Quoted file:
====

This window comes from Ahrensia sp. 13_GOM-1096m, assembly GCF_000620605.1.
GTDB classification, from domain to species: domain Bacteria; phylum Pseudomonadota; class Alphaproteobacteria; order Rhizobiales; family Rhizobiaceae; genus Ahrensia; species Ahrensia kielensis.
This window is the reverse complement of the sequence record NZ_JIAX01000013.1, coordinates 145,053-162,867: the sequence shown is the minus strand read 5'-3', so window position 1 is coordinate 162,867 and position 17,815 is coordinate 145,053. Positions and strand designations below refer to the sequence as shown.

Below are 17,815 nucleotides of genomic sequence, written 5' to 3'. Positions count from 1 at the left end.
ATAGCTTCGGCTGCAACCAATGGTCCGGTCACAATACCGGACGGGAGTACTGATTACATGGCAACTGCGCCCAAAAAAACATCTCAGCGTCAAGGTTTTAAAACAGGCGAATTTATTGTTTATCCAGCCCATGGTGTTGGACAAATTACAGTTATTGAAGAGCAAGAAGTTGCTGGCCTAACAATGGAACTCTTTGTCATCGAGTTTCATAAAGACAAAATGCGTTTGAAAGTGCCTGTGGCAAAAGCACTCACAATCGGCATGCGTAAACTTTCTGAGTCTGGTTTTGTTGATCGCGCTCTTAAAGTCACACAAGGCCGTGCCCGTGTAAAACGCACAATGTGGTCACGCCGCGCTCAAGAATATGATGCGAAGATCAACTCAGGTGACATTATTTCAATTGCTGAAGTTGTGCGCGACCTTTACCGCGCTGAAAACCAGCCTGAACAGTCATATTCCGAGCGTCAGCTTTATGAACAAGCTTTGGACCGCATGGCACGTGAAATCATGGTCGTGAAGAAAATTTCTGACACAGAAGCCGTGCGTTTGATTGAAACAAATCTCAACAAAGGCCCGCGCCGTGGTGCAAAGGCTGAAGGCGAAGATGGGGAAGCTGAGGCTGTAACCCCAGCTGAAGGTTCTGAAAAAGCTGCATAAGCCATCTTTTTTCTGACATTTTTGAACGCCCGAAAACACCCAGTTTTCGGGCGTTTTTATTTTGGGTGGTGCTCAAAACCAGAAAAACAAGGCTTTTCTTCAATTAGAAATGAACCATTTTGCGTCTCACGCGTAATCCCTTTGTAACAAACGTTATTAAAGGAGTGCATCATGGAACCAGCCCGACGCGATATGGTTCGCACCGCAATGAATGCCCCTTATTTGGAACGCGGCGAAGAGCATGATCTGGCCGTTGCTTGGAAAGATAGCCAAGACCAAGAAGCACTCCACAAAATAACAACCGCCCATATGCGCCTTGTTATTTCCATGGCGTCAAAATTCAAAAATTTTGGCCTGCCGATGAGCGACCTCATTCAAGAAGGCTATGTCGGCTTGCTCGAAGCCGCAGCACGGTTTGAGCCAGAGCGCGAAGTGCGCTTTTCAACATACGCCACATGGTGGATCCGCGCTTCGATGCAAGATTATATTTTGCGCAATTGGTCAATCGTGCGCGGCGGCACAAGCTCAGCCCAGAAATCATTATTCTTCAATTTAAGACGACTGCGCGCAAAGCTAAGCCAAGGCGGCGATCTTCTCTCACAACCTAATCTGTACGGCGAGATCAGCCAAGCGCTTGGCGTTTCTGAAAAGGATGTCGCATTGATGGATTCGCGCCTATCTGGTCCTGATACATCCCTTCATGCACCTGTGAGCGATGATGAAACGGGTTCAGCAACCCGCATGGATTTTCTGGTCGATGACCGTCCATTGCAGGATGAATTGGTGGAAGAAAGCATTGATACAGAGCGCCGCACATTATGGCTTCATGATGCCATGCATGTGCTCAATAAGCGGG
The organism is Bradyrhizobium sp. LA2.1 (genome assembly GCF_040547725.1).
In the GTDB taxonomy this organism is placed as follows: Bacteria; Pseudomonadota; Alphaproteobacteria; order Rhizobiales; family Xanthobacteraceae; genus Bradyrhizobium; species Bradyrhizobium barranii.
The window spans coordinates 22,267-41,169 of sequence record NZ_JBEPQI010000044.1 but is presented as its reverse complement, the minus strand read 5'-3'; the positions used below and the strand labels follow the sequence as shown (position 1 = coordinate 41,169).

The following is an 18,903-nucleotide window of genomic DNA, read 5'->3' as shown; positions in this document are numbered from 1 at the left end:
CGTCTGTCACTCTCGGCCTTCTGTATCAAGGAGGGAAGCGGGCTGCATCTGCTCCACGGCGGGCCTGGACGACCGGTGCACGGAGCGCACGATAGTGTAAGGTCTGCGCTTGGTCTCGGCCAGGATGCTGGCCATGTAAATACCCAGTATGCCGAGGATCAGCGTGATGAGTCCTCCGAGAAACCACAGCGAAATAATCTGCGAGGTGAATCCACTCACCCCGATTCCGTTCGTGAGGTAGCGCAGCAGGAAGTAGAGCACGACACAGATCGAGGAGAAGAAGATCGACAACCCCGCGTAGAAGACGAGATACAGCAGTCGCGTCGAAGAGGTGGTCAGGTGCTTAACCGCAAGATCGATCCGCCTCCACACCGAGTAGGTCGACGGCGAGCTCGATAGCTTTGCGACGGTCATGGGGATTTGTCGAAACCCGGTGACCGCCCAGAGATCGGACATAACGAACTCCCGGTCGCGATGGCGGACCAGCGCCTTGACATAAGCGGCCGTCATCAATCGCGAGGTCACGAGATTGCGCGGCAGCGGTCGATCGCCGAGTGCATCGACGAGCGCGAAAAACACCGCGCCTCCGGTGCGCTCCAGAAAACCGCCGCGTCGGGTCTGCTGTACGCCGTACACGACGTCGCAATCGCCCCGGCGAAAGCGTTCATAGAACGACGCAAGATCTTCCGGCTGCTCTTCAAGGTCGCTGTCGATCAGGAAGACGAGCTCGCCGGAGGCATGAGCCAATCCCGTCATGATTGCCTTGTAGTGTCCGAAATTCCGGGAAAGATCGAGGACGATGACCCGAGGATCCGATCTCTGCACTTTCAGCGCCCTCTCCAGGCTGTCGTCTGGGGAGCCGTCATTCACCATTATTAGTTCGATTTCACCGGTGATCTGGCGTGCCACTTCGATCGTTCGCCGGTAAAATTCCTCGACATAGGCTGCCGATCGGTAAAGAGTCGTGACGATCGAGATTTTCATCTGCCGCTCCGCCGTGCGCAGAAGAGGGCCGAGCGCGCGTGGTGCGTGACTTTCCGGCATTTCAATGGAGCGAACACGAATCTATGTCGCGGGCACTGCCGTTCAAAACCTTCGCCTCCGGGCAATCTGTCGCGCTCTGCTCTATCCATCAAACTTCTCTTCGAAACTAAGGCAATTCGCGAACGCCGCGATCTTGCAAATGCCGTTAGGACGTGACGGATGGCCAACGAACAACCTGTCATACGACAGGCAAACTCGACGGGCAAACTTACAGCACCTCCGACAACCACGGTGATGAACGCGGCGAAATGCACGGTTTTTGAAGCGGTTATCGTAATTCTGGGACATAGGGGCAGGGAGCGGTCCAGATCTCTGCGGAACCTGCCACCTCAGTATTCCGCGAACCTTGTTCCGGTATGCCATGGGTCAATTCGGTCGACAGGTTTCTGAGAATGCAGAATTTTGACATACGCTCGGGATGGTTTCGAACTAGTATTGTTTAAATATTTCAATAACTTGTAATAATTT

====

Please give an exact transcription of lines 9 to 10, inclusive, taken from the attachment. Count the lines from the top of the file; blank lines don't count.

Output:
The following is an 18,903-nucleotide window of genomic DNA, read 5'->3' as shown; positions in this document are numbered from 1 at the left end:
CGTCTGTCACTCTCGGCCTTCTGTATCAAGGAGGGAAGCGGGCTGCATCTGCTCCACGGCGGGCCTGGACGACCGGTGCACGGAGCGCACGATAGTGTAAGGTCTGCGCTTGGTCTCGGCCAGGATGCTGGCCATGTAAATACCCAGTATGCCGAGGATCAGCGTGATGAGTCCTCCGAGAAACCACAGCGAAATAATCTGCGAGGTGAATCCACTCACCCCGATTCCGTTCGTGAGGTAGCGCAGCAGGAAGTAGAGCACGACACAGATCGAGGAGAAGAAGATCGACAACCCCGCGTAGAAGACGAGATACAGCAGTCGCGTCGAAGAGGTGGTCAGGTGCTTAACCGCAAGATCGATCCGCCTCCACACCGAGTAGGTCGACGGCGAGCTCGATAGCTTTGCGACGGTCATGGGGATTTGTCGAAACCCGGTGACCGCCCAGAGATCGGACATAACGAACTCCCGGTCGCGATGGCGGACCAGCGCCTTGACATAAGCGGCCGTCATCAATCGCGAGGTCACGAGATTGCGCGGCAGCGGTCGATCGCCGAGTGCATCGACGAGCGCGAAAAACACCGCGCCTCCGGTGCGCTCCAGAAAACCGCCGCGTCGGGTCTGCTGTACGCCGTACACGACGTCGCAATCGCCCCGGCGAAAGCGTTCATAGAACGACGCAAGATCTTCCGGCTGCTCTTCAAGGTCGCTGTCGATCAGGAAGACGAGCTCGCCGGAGGCATGAGCCAATCCCGTCATGATTGCCTTGTAGTGTCCGAAATTCCGGGAAAGATCGAGGACGATGACCCGAGGATCCGATCTCTGCACTTTCAGCGCCCTCTCCAGGCTGTCGTCTGGGGAGCCGTCATTCACCATTATTAGTTCGATTTCACCGGTGATCTGGCGTGCCACTTCGATCGTTCGCCGGTAAAATTCCTCGACATAGGCTGCCGATCGGTAAAGAGTCGTGACGATCGAGATTTTCATCTGCCGCTCCGCCGTGCGCAGAAGAGGGCCGAGCGCGCGTGGTGCGTGACTTTCCGGCATTTCAATGGAGCGAACACGAATCTATGTCGCGGGCACTGCCGTTCAAAACCTTCGCCTCCGGGCAATCTGTCGCGCTCTGCTCTATCCATCAAACTTCTCTTCGAAACTAAGGCAATTCGCGAACGCCGCGATCTTGCAAATGCCGTTAGGACGTGACGGATGGCCAACGAACAACCTGTCATACGACAGGCAAACTCGACGGGCAAACTTACAGCACCTCCGACAACCACGGTGATGAACGCGGCGAAATGCACGGTTTTTGAAGCGGTTATCGTAATTCTGGGACATAGGGGCAGGGAGCGGTCCAGATCTCTGCGGAACCTGCCACCTCAGTATTCCGCGAACCTTGTTCCGGTATGCCATGGGTCAATTCGGTCGACAGGTTTCTGAGAATGCAGAATTTTGACATACGCTCGGGATGGTTTCGAACTAGTATTGTTTAAATATTTCAATAACTTGTAATAATTT